Large shearwaters continued to be something of a late summer afterthought as we proceed firmly into the autumn period – just two Cory’s Shearwaters were seen, from Flamborough (East Yorkshire) on 9th and in Aberlady Bay (Lothian) on 13th; while Great Shearwater numbers took a significant tumble from the 90 birds recorded nationally during the prior week. This week just seven individuals of the latter species were noted – two from Kilcummin Head (Co.Mayo) on 9th; Orcadian sightings came in the form of single birds seen at sea off Hoy on 9th and passing North Ronaldsay on 10th; one was noted from Pendennis Point (Cornwall) on 11th; and two were seen from the Scilly pelagic on 14th.
Numbers of Balearic Shearwaters too continued to remain fairly modest – around 170 birds in all being logged during the week, of which eight seen from Downderry (Cornwall) on 9th were the highest single site tally until 120 were seen from a boat in Lyme Bay (Devon) on 13th.
Of the skuas, some 50 Pomarine Skuas were logged in recent days, with Kilcummin Head (Co.Mayo) accounting for the lion’s share of those with 22 birds seen on 9th. Long-tailed Skuas were less numerous, with around 20 birds in all noted –for the most part single birds, but duos were seen from North Ronaldsay (Orkney) on 10th and off the Ullapool-Stornoway ferry (Highland/Western Isles) on 12th, and the week’s highest count of five birds was logged from Whitburn CP (Co.Durham) on 12th.
The pace of Glossy Ibis sightings picked up considerably this week, with further signs of a small influx, not least in Pembrokeshire where, on 10th, a flock of seven birds was seen – two of which were seen there the following day. They’d been preceded by single birds found at Kidwelly Quay (Carmarthenshire) on 9th-13th and Chard reservoir (Somerset) on 9th, the latter bird being seen again there on 12th-13th also. More distant birds were found in the north on Islay (Argyll & Bute) on 11th-14th and, in the west, at Camas Bridge (Co.Tipperary) on 11th-13th. On 13th another was seen on Harper’s Island (Co.Cork), while additional British sightings came from Burnham Overy (Norfolk) and St Aidan’s RSPB (West Yorkshire), and a probable bird was seen over Chelford (Cheshire) that day also. On 14th one was found in Lincolnshire at Middlemarsh Wetlands, while one was seen in Dorset at Lytchett Fields RSPB; another in Norfolk at Holme Dunes NWT, Stiffkey and Titchwell RSPB; and yet one more in Gwynedd in the evening at Porthmadog.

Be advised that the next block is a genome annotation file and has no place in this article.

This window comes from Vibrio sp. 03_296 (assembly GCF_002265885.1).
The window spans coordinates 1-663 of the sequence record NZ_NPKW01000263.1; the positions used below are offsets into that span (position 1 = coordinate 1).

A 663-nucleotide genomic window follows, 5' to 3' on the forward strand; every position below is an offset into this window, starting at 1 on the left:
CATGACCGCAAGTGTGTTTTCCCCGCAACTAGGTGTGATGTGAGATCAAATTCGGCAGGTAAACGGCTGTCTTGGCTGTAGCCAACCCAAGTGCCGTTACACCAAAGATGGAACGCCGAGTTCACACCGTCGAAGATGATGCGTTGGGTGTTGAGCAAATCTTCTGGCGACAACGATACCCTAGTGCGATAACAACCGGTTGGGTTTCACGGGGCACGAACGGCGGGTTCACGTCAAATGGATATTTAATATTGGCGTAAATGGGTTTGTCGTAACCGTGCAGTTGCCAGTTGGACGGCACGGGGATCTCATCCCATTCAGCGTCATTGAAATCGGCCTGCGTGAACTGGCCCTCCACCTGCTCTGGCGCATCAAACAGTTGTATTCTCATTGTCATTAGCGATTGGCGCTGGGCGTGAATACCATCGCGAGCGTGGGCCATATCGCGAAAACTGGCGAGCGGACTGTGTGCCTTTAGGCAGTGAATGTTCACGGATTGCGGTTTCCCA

Our regular stalwarts, meanwhile, remained at Dungeness (Kent) on 8th-14th and Newport Wetlands RSPB (Gwent) on 8th-12th, and again at Fremington Pill (Devon) on 12th-14th.
The recent juvenile Purple Herons remained in Somerset at Durleigh reservoir on 8th-13th.
On 14th a Night Heron was found in a Glamorgan garden near Burry Green.
I think we’re coming to a point where Common Cranes, once a Norfolk exclusive but now a regular and more widespread breeding species, are going to follow in the long-legged footsteps of the likes of Spoonbill and Great White Egret in these columns – 100 birds were reported this week, including double figure counts from Ouse Washes RSPB where 48 birds were noted on 12th, Hickling Broad NWT (Norfolk) where 24 birds roosted at Stubb Mill on 13th, and Loch of Strathbeg RSPB (Aberdeenshire) where 11 birds lingered on 8th-13th. It’s maybe time to gracefully retire them from the weekly Round Up… not least because we will (hopefully) shortly have our hands full of counting the many hundreds of inbound Yellow-browed Warblers…
Our only Spotted Crakes this week were the long-staying birds in Ayrshire at Doonfoot on 8th-12th and at Burton Mere Wetlands RSPB (Cheshire) again on 13th-14th.